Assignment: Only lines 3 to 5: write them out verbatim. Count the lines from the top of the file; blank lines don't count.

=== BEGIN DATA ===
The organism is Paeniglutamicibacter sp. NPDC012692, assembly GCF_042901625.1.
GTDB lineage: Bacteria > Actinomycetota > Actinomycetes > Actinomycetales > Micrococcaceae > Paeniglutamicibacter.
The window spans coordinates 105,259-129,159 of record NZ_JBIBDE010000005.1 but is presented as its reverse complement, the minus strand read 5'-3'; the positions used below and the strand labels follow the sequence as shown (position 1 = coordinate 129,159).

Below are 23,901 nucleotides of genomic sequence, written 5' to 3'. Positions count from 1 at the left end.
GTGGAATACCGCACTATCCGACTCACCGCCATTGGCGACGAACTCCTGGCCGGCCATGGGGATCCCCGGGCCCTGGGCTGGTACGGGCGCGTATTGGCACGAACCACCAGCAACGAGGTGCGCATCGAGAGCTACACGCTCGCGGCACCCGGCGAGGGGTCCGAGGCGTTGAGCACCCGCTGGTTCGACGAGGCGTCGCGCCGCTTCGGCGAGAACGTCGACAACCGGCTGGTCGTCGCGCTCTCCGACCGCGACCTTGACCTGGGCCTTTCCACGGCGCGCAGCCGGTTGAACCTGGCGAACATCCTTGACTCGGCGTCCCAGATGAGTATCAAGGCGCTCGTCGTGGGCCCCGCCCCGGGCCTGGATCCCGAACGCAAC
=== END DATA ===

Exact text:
The window spans coordinates 105,259-129,159 of record NZ_JBIBDE010000005.1 but is presented as its reverse complement, the minus strand read 5'-3'; the positions used below and the strand labels follow the sequence as shown (position 1 = coordinate 129,159).

Below are 23,901 nucleotides of genomic sequence, written 5' to 3'. Positions count from 1 at the left end.
GTGGAATACCGCACTATCCGACTCACCGCCATTGGCGACGAACTCCTGGCCGGCCATGGGGATCCCCGGGCCCTGGGCTGGTACGGGCGCGTATTGGCACGAACCACCAGCAACGAGGTGCGCATCGAGAGCTACACGCTCGCGGCACCCGGCGAGGGGTCCGAGGCGTTGAGCACCCGCTGGTTCGACGAGGCGTCGCGCCGCTTCGGCGAGAACGTCGACAACCGGCTGGTCGTCGCGCTCTCCGACCGCGACCTTGACCTGGGCCTTTCCACGGCGCGCAGCCGGTTGAACCTGGCGAACATCCTTGACTCGGCGTCCCAGATGAGTATCAAGGCGCTCGTCGTGGGCCCCGCCCCGGGCCTGGATCCCGAACGCAAC